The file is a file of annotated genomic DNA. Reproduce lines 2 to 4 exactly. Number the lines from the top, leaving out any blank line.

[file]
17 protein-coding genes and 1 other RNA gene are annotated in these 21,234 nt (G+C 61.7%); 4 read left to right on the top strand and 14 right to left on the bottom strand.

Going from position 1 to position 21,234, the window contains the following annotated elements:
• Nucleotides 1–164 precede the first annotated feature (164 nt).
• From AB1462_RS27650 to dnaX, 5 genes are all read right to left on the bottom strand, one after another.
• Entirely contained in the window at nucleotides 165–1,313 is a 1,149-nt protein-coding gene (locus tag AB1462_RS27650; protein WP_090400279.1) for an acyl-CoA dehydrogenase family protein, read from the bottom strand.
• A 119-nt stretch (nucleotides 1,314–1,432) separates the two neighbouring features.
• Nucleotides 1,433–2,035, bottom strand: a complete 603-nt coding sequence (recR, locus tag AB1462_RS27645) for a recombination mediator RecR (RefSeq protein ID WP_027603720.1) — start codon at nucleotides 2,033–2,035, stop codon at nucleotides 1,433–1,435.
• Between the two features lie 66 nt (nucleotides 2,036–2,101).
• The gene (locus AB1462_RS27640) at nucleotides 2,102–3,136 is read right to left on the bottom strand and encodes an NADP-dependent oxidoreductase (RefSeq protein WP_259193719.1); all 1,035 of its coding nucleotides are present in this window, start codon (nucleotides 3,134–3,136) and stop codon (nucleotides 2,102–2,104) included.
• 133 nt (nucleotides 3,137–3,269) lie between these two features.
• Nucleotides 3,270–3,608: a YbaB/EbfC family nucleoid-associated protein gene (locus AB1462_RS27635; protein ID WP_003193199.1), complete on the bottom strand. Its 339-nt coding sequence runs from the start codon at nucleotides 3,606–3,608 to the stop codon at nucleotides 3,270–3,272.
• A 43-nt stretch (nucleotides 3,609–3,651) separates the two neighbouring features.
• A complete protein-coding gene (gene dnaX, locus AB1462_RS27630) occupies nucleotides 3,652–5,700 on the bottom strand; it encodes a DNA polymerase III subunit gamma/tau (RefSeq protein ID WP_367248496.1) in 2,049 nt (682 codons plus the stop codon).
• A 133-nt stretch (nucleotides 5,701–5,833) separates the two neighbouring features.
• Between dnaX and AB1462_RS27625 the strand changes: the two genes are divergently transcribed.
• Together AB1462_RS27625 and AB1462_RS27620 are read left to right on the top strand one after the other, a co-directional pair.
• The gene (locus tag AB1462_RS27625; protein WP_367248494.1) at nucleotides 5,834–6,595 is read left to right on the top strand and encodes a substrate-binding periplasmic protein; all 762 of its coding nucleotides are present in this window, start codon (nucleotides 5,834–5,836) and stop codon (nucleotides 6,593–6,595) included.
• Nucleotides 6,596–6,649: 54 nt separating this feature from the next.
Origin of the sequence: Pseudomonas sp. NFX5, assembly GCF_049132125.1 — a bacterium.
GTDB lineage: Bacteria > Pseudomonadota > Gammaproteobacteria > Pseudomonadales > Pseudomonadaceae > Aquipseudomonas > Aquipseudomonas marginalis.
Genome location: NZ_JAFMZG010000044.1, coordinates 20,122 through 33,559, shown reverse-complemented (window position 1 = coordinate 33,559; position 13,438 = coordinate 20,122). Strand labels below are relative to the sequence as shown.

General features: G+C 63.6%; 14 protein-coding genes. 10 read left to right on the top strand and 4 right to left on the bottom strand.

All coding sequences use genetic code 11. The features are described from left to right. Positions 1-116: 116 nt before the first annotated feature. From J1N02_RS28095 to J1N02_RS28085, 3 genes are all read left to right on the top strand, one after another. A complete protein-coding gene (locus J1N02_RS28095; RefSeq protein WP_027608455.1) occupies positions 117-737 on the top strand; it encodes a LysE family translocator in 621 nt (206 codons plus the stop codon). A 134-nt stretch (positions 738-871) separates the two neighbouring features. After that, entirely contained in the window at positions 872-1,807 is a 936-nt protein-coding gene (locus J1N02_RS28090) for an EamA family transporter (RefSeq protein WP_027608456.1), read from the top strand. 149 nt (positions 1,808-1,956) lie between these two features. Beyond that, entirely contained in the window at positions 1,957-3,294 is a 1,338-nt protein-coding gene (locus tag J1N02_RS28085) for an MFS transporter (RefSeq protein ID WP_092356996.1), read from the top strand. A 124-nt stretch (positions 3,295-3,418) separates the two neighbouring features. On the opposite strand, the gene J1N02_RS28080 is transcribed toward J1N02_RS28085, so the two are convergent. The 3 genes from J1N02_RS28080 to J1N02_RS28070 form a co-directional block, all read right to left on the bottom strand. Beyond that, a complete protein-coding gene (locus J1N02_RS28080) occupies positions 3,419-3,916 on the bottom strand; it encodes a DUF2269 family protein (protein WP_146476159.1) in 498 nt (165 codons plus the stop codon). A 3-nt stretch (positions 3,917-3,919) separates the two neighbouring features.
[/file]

Going from position 1 to position 21,234, the window contains the following annotated elements:
• Nucleotides 1–164 precede the first annotated feature (164 nt).
• From AB1462_RS27650 to dnaX, 5 genes are all read right to left on the bottom strand, one after another.